Ingredient of the Week: Tamari

By Guest Writer

2 years ago

How to jazz up your cooking with tamari

Each week plant-based cook Bettina Campolucci Bordi, founder of Bettina’s Kitchen, gives us the lowdown on a particular seasonal fruit, vegetable or ingredient, offering cooking tips and a recipe. This week it’s tamari.

This week’s ingredient is tamari, one of my pantry staples and a great addition of flavour to so many dishes. Dating back to the 7th century AD when it was brought from China to Japan, it is most recognised as the gluten free version of soy sauce so for anyone with wheat allergies or gluten intolerances, tamari is a fantastic alternative.

The difference between tamari and soy sauce is that soy sauce is the liquid that is formed from the process of brewing soy beans, wheat and salt together which is left to ferment.  This mixture is then pressed and the liquid that is released is soy sauce.

Tamari is the liquid that is created as a byproduct of making miso, a paste made from fermented soybeans only.  While still relatively salty in taste, it typically contains less sodium than soy sauce. Tamari is usually smoother and richer in flavour than soy sauce, with the benefit of being made without any additives or preservatives.

I love to use tamari in dipping sauces, dressings, in noodle and stir fry dishes. It can be added to soups and stews to enhance the flavours and I especially like to use it when making my ‘non-meatballz’ and plant based burgers. It gives a rich umami taste which many people say they often miss when giving up meat.

Tamari is becoming more popular and sometimes can be found in the Asian sections of large supermarkets. If you can’t find it there, you should be able to buy it from your local health food store or Asian specialty store.

Today I’m going to share my recipe for an aubergine stir fry.

Recipe: Aubergine Stir Fry

I’m loving aubergines at the moment, and this simple aubergine stir fry has only the addition of lovely salad onions, noodles and a delicious and easy to make sauce. I encourage you to make sure that your aubergines are cooked through for long enough so that they are soft (not chewy!) as this makes all the difference to this dish. You can, of course, add any other vegetables you like to this dish if you have ingredients that need to be used up in your fridge. It’s a very versatile dish.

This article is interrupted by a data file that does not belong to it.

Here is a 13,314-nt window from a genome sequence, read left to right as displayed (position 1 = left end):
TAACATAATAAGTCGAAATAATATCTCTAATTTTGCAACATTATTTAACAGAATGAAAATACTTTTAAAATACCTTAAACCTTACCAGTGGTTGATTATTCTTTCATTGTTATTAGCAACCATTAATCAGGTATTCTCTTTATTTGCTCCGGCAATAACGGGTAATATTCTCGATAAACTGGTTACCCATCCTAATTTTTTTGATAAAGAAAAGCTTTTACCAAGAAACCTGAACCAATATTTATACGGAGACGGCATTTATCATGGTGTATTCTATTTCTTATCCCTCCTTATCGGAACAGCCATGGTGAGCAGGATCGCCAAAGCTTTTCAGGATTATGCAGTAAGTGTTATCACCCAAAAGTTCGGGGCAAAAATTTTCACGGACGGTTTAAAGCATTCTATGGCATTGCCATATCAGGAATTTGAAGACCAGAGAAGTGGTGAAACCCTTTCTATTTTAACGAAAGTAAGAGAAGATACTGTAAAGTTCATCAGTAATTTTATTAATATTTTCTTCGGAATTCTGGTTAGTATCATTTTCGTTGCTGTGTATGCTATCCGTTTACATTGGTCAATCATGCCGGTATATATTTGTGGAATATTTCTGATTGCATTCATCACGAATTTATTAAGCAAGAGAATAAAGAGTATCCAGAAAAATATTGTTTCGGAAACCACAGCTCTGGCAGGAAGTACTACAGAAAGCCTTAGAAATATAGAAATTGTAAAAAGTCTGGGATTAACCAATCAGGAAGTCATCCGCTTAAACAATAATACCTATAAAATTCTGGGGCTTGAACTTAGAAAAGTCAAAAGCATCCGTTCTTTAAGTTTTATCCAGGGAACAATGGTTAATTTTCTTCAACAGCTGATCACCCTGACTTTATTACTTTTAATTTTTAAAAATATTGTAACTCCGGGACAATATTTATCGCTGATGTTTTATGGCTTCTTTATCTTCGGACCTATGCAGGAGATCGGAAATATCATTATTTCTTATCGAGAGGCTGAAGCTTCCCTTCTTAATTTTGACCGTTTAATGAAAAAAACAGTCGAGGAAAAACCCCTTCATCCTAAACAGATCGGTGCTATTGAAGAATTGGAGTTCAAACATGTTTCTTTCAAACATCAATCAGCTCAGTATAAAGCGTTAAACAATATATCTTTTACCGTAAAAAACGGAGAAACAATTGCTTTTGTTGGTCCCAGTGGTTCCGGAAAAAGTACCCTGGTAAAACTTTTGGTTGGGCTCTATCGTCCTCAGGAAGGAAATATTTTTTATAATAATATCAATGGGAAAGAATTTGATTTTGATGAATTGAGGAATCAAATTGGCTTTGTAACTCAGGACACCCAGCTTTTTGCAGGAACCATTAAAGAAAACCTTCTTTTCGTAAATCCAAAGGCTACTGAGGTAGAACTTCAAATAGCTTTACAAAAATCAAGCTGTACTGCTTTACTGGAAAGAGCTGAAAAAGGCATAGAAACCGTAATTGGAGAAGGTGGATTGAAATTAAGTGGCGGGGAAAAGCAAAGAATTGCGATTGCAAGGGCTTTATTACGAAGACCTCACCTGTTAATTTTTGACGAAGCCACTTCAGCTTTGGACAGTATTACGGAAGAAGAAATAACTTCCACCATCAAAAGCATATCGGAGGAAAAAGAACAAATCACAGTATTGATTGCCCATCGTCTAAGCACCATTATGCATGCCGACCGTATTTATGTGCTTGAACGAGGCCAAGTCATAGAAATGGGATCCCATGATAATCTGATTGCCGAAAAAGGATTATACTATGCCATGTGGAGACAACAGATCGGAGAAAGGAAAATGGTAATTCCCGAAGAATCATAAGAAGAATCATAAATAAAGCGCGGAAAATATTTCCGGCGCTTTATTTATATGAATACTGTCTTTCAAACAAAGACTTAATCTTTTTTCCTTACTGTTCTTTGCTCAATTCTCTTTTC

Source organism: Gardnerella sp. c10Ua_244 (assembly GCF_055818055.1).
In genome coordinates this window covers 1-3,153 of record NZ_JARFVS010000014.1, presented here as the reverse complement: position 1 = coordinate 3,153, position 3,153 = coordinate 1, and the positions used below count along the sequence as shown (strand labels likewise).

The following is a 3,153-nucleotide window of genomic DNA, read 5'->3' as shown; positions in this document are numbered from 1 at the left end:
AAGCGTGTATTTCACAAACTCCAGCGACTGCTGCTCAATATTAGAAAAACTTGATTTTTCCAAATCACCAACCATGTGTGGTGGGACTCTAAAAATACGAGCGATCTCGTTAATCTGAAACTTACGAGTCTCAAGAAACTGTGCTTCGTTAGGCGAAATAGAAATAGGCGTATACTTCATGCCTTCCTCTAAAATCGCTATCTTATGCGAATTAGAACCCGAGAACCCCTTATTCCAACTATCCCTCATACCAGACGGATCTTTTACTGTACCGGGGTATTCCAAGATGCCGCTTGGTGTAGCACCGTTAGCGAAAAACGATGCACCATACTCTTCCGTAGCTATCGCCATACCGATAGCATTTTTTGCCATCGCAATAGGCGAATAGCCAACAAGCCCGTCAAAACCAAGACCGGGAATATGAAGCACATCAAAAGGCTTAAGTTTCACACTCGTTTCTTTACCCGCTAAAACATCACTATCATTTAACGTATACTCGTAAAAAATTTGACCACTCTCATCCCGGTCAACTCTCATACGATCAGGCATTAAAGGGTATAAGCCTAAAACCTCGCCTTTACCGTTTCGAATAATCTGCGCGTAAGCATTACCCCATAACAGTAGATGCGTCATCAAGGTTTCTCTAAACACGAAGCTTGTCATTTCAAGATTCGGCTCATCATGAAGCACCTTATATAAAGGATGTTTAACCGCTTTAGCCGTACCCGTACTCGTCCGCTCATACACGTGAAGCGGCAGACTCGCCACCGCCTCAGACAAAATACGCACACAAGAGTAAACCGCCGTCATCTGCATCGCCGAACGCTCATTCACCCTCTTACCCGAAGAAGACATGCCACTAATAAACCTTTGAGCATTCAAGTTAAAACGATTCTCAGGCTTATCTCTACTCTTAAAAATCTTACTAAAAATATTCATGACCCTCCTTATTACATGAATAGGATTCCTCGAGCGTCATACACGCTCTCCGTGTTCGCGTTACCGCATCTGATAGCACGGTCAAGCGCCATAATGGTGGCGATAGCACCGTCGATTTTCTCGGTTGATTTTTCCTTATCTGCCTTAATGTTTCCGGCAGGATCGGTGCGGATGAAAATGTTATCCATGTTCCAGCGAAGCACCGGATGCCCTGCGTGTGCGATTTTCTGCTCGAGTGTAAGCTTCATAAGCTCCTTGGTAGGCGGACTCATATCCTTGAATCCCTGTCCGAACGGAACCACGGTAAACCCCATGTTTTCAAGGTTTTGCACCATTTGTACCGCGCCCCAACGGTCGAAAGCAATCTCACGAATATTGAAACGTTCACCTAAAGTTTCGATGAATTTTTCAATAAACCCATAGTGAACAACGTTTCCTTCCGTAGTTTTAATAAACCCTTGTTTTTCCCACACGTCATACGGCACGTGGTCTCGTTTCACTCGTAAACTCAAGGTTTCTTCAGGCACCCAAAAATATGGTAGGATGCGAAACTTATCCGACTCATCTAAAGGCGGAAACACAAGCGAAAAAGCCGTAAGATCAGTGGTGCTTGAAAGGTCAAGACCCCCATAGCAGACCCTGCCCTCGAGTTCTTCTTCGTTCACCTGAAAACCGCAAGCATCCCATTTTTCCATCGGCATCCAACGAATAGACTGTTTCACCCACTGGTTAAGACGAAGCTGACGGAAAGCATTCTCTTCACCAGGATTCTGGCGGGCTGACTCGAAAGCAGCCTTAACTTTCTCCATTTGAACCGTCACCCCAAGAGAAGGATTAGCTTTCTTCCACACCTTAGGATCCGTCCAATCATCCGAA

For the aubergine stir fry:

  • Olive oil, for frying
  • 2 aubergines, halved lengthways then cut into 1cm slices
  • 3 large salad onions / scallions, diagonally sliced into 2cm slices
  • 300g yakisoba noodles
  • Pinch of salt

For the sauce:

  • 25ml tamari
  • 1 tbsp maple syrup or honey
  • 1 tbsp sesame seed oil

For the toppings:

  • ½ small cucumber, sliced
  • 1 lime, halved
  • Handful fresh coriander
  • 1 tsp white sesame seeds


  1. Cover the base of a large frying pan with olive oil and heat over medium-high heat.
  2. Add the aubergine slices in 1 layer and fry until browned on each side. Then add a dash of water to cover the base of the frying pan which will steam cook them, they are ready when they are nice and soft and the water has evaporated (this should take around 4-5 minutes). You may need to do this in 2 batches, or use 2 frying pans! Once done, remove the aubergine from the pan and set aside.
  3. Add the salad onions to the pan with some more olive oil and a pinch of salt, and fry for about 1 minute on a very high heat. Remove from heat and add to the aubergines.
  4. Meanwhile, add the noodles to a small pot of boiling water for approximately 2 minutes, so that they separate well, then drain.
  5. Mix the sauce ingredients together in a bowl, then add this, along with the aubergine, salad onions & noodles to a frying pan and place over a high heat for a few minutes to warm through.
  6. Divide between 2 serving bowls, then sprinkle with sesame seeds, and top with ½ lime, cucumber slices and coriander.


Aquafaba / Strawberries